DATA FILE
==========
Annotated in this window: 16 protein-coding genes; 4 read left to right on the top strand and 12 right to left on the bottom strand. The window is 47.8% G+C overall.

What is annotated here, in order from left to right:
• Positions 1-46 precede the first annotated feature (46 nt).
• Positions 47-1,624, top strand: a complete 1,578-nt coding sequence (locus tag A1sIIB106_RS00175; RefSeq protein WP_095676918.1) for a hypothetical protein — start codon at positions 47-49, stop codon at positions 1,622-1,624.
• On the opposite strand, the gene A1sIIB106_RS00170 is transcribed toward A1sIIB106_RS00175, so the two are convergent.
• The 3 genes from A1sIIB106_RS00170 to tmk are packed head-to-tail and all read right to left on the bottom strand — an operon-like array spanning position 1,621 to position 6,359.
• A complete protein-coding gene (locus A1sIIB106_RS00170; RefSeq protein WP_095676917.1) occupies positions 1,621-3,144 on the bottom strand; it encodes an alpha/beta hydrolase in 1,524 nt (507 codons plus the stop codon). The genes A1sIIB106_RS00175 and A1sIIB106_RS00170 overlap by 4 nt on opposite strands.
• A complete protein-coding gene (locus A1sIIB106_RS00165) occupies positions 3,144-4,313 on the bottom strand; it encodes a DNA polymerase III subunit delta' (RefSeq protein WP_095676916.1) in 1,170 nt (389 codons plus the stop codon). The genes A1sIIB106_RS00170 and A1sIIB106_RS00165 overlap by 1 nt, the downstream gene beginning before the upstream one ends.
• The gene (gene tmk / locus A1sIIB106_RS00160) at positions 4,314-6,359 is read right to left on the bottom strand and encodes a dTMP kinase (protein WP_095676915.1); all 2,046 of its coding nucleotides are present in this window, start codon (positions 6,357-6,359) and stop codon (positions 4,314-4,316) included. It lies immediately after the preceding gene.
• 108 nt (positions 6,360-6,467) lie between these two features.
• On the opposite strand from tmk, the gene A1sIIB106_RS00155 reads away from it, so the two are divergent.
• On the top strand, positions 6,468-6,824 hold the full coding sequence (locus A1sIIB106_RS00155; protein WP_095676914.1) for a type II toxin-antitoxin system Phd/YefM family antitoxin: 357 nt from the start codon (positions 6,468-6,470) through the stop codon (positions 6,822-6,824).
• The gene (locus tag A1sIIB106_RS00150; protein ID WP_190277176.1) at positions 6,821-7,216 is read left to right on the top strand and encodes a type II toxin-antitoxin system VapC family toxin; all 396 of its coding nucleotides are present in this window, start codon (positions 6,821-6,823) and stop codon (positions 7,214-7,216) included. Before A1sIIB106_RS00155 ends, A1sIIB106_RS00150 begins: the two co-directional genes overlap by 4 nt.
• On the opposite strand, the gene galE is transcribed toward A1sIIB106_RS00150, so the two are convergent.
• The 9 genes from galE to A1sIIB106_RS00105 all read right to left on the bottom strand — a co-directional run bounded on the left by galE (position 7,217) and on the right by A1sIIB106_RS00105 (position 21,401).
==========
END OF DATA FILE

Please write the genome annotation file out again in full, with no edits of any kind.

Annotated in this window: 16 protein-coding genes; 4 read left to right on the top strand and 12 right to left on the bottom strand. The window is 47.8% G+C overall.

What is annotated here, in order from left to right:
• Positions 1-46 precede the first annotated feature (46 nt).
• Positions 47-1,624, top strand: a complete 1,578-nt coding sequence (locus tag A1sIIB106_RS00175; RefSeq protein WP_095676918.1) for a hypothetical protein — start codon at positions 47-49, stop codon at positions 1,622-1,624.
• On the opposite strand, the gene A1sIIB106_RS00170 is transcribed toward A1sIIB106_RS00175, so the two are convergent.
• The 3 genes from A1sIIB106_RS00170 to tmk are packed head-to-tail and all read right to left on the bottom strand — an operon-like array spanning position 1,621 to position 6,359.
• A complete protein-coding gene (locus A1sIIB106_RS00170; RefSeq protein WP_095676917.1) occupies positions 1,621-3,144 on the bottom strand; it encodes an alpha/beta hydrolase in 1,524 nt (507 codons plus the stop codon). The genes A1sIIB106_RS00175 and A1sIIB106_RS00170 overlap by 4 nt on opposite strands.
• A complete protein-coding gene (locus A1sIIB106_RS00165) occupies positions 3,144-4,313 on the bottom strand; it encodes a DNA polymerase III subunit delta' (RefSeq protein WP_095676916.1) in 1,170 nt (389 codons plus the stop codon). The genes A1sIIB106_RS00170 and A1sIIB106_RS00165 overlap by 1 nt, the downstream gene beginning before the upstream one ends.
• The gene (gene tmk / locus A1sIIB106_RS00160) at positions 4,314-6,359 is read right to left on the bottom strand and encodes a dTMP kinase (protein WP_095676915.1); all 2,046 of its coding nucleotides are present in this window, start codon (positions 6,357-6,359) and stop codon (positions 4,314-4,316) included. It lies immediately after the preceding gene.
• 108 nt (positions 6,360-6,467) lie between these two features.
• On the opposite strand from tmk, the gene A1sIIB106_RS00155 reads away from it, so the two are divergent.
• On the top strand, positions 6,468-6,824 hold the full coding sequence (locus A1sIIB106_RS00155; protein WP_095676914.1) for a type II toxin-antitoxin system Phd/YefM family antitoxin: 357 nt from the start codon (positions 6,468-6,470) through the stop codon (positions 6,822-6,824).
• The gene (locus tag A1sIIB106_RS00150; protein ID WP_190277176.1) at positions 6,821-7,216 is read left to right on the top strand and encodes a type II toxin-antitoxin system VapC family toxin; all 396 of its coding nucleotides are present in this window, start codon (positions 6,821-6,823) and stop codon (positions 7,214-7,216) included. Before A1sIIB106_RS00155 ends, A1sIIB106_RS00150 begins: the two co-directional genes overlap by 4 nt.
• On the opposite strand, the gene galE is transcribed toward A1sIIB106_RS00150, so the two are convergent.
• The 9 genes from galE to A1sIIB106_RS00105 all read right to left on the bottom strand — a co-directional run bounded on the left by galE (position 7,217) and on the right by A1sIIB106_RS00105 (position 21,401).